October 7, 2014
As the rethoric goes, Germany has always been careful in taking out debt financing. In German culture debt is considered a sin, from which the literal translation of “die Schulden” is “fault” or “guilt”.
Every day Wolfgang Schäuble, the German finance minister, remembers all other European peers that debt is the problem, not a solution.
So the story goes and that would explain the relatively low current levels of government debt over GDP ratio, at 74.55% in 2014. In that respect Germany outdistances most European partners, that are struggling to stay below 90%.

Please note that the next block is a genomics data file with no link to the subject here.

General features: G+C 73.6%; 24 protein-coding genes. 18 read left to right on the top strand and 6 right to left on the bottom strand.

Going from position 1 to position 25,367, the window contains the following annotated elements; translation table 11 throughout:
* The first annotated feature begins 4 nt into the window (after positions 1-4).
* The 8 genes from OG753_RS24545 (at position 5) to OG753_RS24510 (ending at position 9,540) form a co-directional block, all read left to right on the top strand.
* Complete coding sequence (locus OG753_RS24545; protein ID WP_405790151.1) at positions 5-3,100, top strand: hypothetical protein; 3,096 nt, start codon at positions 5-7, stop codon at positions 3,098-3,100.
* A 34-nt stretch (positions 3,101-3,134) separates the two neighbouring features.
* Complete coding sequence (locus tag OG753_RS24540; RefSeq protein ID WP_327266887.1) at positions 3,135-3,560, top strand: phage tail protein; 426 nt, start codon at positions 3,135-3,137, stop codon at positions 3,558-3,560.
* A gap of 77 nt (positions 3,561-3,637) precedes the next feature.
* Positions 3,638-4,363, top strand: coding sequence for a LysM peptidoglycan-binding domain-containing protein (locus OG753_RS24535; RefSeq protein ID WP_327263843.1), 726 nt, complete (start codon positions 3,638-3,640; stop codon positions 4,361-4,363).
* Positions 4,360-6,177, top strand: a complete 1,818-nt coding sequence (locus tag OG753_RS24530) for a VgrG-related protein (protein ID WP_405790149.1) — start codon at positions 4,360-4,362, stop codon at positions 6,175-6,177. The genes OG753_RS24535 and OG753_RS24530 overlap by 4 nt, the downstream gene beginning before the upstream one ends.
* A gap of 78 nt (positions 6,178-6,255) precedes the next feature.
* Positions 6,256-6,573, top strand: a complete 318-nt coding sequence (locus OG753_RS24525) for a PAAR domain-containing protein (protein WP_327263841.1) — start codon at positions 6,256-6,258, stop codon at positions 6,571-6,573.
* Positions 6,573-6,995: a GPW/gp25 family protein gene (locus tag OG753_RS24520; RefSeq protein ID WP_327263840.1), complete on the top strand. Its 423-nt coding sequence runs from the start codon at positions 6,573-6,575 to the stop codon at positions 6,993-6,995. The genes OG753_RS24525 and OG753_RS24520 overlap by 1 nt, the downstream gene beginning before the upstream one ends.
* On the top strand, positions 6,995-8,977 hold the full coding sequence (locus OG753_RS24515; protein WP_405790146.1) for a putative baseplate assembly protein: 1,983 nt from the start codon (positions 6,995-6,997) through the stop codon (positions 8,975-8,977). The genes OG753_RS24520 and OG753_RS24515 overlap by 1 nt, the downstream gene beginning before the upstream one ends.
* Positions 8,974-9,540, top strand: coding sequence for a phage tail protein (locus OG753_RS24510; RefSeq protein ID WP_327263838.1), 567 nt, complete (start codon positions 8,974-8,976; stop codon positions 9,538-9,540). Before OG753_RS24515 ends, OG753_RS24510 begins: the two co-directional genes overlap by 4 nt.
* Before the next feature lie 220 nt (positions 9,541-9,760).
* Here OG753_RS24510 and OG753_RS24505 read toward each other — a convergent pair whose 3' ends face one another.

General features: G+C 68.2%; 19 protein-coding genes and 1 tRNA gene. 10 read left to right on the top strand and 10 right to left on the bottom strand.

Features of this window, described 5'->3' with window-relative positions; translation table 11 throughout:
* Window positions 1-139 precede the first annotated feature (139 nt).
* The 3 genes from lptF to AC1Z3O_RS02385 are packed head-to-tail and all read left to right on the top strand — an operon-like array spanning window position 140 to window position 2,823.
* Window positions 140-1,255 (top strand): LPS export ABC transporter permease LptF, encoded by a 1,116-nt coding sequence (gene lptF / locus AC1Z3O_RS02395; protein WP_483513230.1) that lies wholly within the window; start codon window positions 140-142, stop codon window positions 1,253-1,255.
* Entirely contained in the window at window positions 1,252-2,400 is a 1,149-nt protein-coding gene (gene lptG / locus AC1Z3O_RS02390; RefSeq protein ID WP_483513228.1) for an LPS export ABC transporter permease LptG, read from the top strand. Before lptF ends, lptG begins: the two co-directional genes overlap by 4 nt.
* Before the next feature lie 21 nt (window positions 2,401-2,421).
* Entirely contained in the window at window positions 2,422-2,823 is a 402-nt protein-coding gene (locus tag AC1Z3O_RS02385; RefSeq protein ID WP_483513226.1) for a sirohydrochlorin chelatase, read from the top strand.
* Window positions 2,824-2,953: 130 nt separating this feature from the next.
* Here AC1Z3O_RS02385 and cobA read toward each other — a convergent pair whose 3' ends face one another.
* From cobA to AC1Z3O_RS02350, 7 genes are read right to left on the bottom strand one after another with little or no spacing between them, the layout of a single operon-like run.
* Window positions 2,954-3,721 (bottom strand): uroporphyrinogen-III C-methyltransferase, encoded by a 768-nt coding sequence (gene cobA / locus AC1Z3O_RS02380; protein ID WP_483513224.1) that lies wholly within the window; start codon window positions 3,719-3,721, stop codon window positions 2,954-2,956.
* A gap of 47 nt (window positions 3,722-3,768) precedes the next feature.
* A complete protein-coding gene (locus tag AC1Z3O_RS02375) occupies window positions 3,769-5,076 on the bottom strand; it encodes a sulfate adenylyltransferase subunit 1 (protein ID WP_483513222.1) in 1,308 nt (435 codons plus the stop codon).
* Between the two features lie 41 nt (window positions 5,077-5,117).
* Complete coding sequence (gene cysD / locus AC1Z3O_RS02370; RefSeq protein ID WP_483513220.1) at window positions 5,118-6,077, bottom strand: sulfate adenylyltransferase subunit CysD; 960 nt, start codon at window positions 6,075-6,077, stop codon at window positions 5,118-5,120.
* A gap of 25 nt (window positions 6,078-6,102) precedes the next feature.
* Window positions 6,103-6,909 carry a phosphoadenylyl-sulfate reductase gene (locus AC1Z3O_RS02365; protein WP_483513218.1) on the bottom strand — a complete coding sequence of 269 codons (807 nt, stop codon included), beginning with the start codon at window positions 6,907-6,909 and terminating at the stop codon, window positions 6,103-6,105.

Is this performance due to a trend of low debt or simply good growth performance compared to other EU states? To check, let’s assume that France, Germany, Italy and UK would have all grown at Italy’s GDP growth rate from 1991 until today. The result is shown in the graph, where data are taken from the IMF website.
Now Germany is not performing so well. France and UK are looking even worse than Italy.
So, it might be the case that the problem of the Maastricht debt/GDP rule is not the “debt” but the “GDP”. Asking for more relaxed conditions in public spending to boost GDP does not look like a stupid idea afterall.Claudio Baccianti